It happened at 3.30 am on the 3rd of June 2010. Florina, 24 year old female student was driving her small car when it was involved in an accident with another car and a lorry. A passerby, Teo, saw that she was trapped in the wreckage and more ominously, there were sparks coming from the underside of the car.
With her screams for help ringing in his ear, he drove to a nearby petrol station with the intention of borrowing a fire extinguisher. He found two attendants inside the locked office. The two attendants refused to let Teo in and also refused to lend him the fire extinguisher. He then tried to buy the extinguisher outright but again the attendants refused. The attendants were suspicious about Teo’s story and were concerned that it may be a ploy to rob the petrol station. Teo tried his best to plead with them and also to convince them he was telling the truth by offering to leave his identification card but to no avail.
Teo returned to the accident scene and was powerless as he watched the car catch fire and Florina was burned to death.
News of what had happened spread rapidly on the internet through Facebook and other networks. The petrol station was part of the BHP chain and soon bloggers were calling for a campaign to Boycott InHumane Petrol.
However, the opinion was divided. Some felt that there was no excuse for not responding to save someone’s life in an emergency. However, others felt that the two attendants were understandably and merely reacting to instructions given to them by their employers in response to recent robberies at petrol stations in the early morning.
What do you think?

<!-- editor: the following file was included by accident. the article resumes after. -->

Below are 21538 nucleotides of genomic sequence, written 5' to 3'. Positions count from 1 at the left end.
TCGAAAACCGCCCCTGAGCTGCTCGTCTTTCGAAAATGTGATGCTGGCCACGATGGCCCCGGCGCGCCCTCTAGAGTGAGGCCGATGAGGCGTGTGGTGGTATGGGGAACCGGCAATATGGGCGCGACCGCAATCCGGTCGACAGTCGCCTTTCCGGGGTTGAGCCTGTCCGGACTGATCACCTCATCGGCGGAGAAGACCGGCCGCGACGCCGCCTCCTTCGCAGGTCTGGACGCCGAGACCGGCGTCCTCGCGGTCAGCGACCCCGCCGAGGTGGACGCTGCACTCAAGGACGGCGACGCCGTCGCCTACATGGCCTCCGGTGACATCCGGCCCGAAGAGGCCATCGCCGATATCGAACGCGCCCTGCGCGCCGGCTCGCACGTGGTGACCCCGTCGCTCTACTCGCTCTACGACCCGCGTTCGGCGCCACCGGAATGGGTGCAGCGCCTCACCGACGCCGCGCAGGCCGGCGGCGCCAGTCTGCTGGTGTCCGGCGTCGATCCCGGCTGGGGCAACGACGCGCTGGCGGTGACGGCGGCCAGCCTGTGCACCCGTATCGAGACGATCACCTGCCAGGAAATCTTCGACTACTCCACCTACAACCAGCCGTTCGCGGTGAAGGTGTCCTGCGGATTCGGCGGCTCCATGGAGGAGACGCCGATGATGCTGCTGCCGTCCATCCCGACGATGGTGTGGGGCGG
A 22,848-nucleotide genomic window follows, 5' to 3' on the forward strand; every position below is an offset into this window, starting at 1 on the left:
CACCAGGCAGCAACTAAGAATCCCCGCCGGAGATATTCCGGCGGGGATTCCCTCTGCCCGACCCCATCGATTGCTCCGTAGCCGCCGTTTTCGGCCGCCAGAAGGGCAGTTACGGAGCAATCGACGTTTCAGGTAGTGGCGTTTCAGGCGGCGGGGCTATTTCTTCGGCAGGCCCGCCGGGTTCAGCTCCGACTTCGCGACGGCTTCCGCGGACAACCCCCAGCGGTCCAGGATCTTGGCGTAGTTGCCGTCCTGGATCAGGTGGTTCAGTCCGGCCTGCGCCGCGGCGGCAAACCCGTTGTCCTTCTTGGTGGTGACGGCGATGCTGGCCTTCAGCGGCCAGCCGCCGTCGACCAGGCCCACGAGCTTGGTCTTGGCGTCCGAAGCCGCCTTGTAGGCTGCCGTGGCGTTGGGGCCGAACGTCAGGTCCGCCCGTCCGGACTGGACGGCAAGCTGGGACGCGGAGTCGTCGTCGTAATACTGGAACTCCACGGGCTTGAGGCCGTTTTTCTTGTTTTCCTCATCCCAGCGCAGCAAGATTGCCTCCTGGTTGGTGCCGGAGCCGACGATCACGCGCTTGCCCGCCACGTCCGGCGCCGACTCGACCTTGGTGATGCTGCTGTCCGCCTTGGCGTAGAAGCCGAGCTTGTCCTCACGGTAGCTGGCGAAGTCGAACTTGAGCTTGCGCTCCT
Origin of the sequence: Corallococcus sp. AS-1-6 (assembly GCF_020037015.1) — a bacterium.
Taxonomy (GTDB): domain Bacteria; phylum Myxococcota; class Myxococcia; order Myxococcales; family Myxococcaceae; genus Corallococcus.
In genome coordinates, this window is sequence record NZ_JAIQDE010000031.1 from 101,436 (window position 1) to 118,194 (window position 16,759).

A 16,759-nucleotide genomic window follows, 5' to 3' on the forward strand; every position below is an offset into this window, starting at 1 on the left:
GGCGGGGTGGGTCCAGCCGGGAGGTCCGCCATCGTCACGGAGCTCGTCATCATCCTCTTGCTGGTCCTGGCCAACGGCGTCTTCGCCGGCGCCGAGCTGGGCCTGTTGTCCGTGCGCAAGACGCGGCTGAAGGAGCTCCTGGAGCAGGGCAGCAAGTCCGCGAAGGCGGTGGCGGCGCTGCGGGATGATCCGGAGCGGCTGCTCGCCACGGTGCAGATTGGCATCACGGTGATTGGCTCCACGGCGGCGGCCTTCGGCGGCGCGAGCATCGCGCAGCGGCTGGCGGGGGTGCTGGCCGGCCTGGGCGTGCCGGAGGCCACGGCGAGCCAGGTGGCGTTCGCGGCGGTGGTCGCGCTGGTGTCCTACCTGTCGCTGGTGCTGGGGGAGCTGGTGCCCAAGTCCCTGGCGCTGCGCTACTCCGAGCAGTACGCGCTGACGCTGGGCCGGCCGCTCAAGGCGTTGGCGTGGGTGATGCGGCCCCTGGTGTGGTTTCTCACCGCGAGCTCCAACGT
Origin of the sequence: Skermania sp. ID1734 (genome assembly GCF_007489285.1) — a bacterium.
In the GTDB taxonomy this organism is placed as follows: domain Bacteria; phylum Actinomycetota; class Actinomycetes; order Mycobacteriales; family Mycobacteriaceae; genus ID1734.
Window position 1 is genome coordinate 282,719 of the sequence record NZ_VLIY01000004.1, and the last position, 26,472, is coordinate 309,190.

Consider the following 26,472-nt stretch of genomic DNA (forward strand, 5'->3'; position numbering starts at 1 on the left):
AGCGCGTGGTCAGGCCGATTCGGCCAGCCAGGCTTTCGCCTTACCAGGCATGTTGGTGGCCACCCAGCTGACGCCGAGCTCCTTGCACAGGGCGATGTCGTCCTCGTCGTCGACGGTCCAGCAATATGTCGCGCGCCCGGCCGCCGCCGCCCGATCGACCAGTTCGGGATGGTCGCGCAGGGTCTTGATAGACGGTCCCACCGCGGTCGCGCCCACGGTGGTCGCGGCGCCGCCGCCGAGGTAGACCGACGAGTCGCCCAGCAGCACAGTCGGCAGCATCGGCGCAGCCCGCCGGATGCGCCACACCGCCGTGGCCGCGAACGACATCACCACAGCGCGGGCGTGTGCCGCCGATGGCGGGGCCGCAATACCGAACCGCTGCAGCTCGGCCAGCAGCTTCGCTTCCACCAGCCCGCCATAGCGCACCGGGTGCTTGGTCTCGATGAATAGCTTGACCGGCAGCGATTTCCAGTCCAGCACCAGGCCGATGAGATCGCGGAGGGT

I had a similar experience more than 10 years ago. I drove past a man who was lying on the ground in a side lane, apparently suffering from a heart attack. I stopped my car and immediately flagged down a couple of policemen on motorcycles. When I explained to them what happened, they told me they could call for an ambulance but it might take too long to come and save the man. They urged me to put the man into my car and take him to the hospital.
I agreed and we placed the man in the back seat of the car. I then told the policemen that I planned to drive a short 5 minutes away to a doctor’s clinic so that the man can get medical help more rapidly (the hospital was 15-20 minutes away). They agreed.
When I reached the clinic, two of the doctors and a nurse were actually outside having a cigarette break as they had no patients waiting at that time. I got down and told them about the man in my car. To my horror, the doctors looked in and with out even examining the patient, told me I would have to go to the hospital.
I was shocked and insisted that they treat him. One of the doctors then asked me if I was an immediate relative (it was quite obvious that I was not as the man was Malay and I was Chinese). When I confirmed that I was not, she told me that unless the immediate family requests for treatment, they could get into legal problems. Again no pleading could shift them as they continued to puff on their cigarettes.
I was left with no choice. After wasting precious time arguing with the clinic doctors, I drove to the nearest hospital with police motorcycle escort. Sometime during this journey, the man stopped breathing and they failed to revive him in the hospital.
I later told this story to the police and to the man’s relatives and they all seemed to accept it as “fate”. I even talked to some doctor friends and they merely said that it was the way things are and the only advice they could offer was that in case of an emergency always head directly to a government hospital and not a private clinic or hospital as they latter often do turn away patients who are too seriously ill to avoid legal issues.
All I can say is that the way things are stinks.